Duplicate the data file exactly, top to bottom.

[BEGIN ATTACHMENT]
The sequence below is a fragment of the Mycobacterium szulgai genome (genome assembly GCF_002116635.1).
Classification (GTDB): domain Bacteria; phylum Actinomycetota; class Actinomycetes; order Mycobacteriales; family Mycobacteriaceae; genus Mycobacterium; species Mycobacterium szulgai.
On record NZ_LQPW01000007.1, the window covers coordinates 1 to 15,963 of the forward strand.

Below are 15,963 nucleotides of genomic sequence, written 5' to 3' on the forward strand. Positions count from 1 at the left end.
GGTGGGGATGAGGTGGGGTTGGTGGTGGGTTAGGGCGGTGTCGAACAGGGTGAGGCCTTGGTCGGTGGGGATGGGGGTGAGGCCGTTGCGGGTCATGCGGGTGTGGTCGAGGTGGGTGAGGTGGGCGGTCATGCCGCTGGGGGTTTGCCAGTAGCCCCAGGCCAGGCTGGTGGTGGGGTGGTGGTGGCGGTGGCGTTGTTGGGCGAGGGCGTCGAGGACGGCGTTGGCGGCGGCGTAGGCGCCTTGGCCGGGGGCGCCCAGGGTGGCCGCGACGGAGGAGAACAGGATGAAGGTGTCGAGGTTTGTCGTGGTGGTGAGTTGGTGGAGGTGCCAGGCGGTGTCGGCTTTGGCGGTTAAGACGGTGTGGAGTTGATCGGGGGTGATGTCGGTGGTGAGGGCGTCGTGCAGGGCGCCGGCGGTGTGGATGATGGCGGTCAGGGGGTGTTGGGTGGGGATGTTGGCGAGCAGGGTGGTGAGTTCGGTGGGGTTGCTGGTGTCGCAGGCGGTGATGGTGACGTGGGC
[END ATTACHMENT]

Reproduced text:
The sequence below is a fragment of the Mycobacterium szulgai genome (genome assembly GCF_002116635.1).
Classification (GTDB): domain Bacteria; phylum Actinomycetota; class Actinomycetes; order Mycobacteriales; family Mycobacteriaceae; genus Mycobacterium; species Mycobacterium szulgai.
On record NZ_LQPW01000007.1, the window covers coordinates 1 to 15,963 of the forward strand.

Below are 15,963 nucleotides of genomic sequence, written 5' to 3' on the forward strand. Positions count from 1 at the left end.
GGTGGGGATGAGGTGGGGTTGGTGGTGGGTTAGGGCGGTGTCGAACAGGGTGAGGCCTTGGTCGGTGGGGATGGGGGTGAGGCCGTTGCGGGTCATGCGGGTGTGGTCGAGGTGGGTGAGGTGGGCGGTCATGCCGCTGGGGGTTTGCCAGTAGCCCCAGGCCAGGCTGGTGGTGGGGTGGTGGTGGCGGTGGCGTTGTTGGGCGAGGGCGTCGAGGACGGCGTTGGCGGCGGCGTAGGCGCCTTGGCCGGGGGCGCCCAGGGTGGCCGCGACGGAGGAGAACAGGATGAAGGTGTCGAGGTTTGTCGTGGTGGTGAGTTGGTGGAGGTGCCAGGCGGTGTCGGCTTTGGCGGTTAAGACGGTGTGGAGTTGATCGGGGGTGATGTCGGTGGTGAGGGCGTCGTGCAGGGCGCCGGCGGTGTGGATGATGGCGGTCAGGGGGTGTTGGGTGGGGATGTTGGCGAGCAGGGTGGTGAGTTCGGTGGGGTTGCTGGTGTCGCAGGCGGTGATGGTGACGTGGGC